The TX-L37E5B is straddled by a yellow, blue and black user interface that's instantly recognisable to owners of Panasonic TVs from years gone by.
A VIERA Tools menu has been added to the bottom of the screen – complete with a shortcut on the remote – but it contains only lesser-used functions to do with viewing digital files and streaming.
The ability to rename the individual inputs thankfully remains – we adore this feature (it cuts down on explaining time when less than tech-savvy relatives and friends come to stay).
However, fiddling with the picture, sound and settings menus immediately produces a progress bar along the bottom of the screen, which is a long-winded way to make changes.
With the latest firmware downloaded (an all too common occurrence for smart TVs) and the TX-L37E5B re-booted, VIERA Connect impresses.
The success of the platform isn't in doubt, and though some don't like the way it's split between screens – and several screens, at that, if you download a lot of apps – it's easily customisable to bring the heavyweight services on to a single screen.
What is a bit of shame is that a specific arrow icon has to be scrolled to, to go back or forwards a screen; it would be far easier just to point the remote's arrow keys either up or down.
The VIERA Tools pop-up menu only works from the live TV screen, but only presents shortcuts to playing photos, videos and music from a docked USB device, or via the flaky media server function.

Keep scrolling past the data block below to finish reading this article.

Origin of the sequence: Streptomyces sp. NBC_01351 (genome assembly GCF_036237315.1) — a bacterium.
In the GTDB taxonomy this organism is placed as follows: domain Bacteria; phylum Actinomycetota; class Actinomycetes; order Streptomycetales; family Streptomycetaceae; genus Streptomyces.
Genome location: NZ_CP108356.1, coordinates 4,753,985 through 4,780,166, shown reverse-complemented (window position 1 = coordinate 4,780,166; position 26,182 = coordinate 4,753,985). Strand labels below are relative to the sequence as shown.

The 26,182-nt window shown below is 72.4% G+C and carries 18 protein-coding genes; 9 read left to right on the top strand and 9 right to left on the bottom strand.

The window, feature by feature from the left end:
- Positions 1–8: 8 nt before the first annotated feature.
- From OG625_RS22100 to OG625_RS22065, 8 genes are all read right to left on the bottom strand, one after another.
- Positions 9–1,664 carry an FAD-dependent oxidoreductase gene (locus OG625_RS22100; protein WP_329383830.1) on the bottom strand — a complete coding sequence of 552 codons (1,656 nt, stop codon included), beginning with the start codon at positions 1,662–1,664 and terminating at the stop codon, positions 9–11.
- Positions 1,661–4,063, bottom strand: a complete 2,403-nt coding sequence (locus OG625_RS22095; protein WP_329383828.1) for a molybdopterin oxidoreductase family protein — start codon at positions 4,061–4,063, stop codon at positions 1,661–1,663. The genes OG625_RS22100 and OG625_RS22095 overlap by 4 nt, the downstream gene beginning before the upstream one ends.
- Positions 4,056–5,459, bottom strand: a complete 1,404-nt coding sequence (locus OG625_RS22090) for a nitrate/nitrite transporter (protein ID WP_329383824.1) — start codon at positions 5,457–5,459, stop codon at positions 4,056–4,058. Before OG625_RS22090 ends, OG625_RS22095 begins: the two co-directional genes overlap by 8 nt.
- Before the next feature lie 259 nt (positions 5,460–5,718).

From a USB stick we managed to play FLAC and MP3 music alongside JPEG photos, AVI, AVC HD, MKV, MOV, MP4, MPEG and even WMV and WMV HD files. Impressive – and so is the thumbnail treatment – and it gets better using DLNA to hook up to a PC.
In our test, we homed in on a Samsung netbook sporting Windows 7, from which the TX-37E5B played MOV, MP4, AVC HD and AVI video files.
Its twin 10W speakers are hidden beneath the screen, though engaging V-Audio mode (using the remote control's 'Surround' toggler) does appear to lift the sound somewhat.
Treble effects, which are pretty detailed though a tad harsh at high volumes, are pushed nicely to the sides to open the soundstage.
V-Audio Surround doesn't make much difference and certainly doesn't bring any sense of rear surround effects, but it's worth trying out.
Overall the speakers are just about powerful enough for using with movies; we'd recommend using the 'normal' mode for general TV duties and V-Audio for movies.
The TX-L37E5B is a relatively high-end option when compared to the £300 supermarket cheapies, but it's eons ahead of that kind of competition.
With a relatively wide viewing angle and a decent all-round performance, it excels with good HD sources but has enough in the way of colour and contrast to please most viewers most of the time.
Having said that, it's probably the luscious-looking – and relatively content-rich – VIERA Connect smart TV dimension that will convince most potential buyers to upgrade from a cheaper model.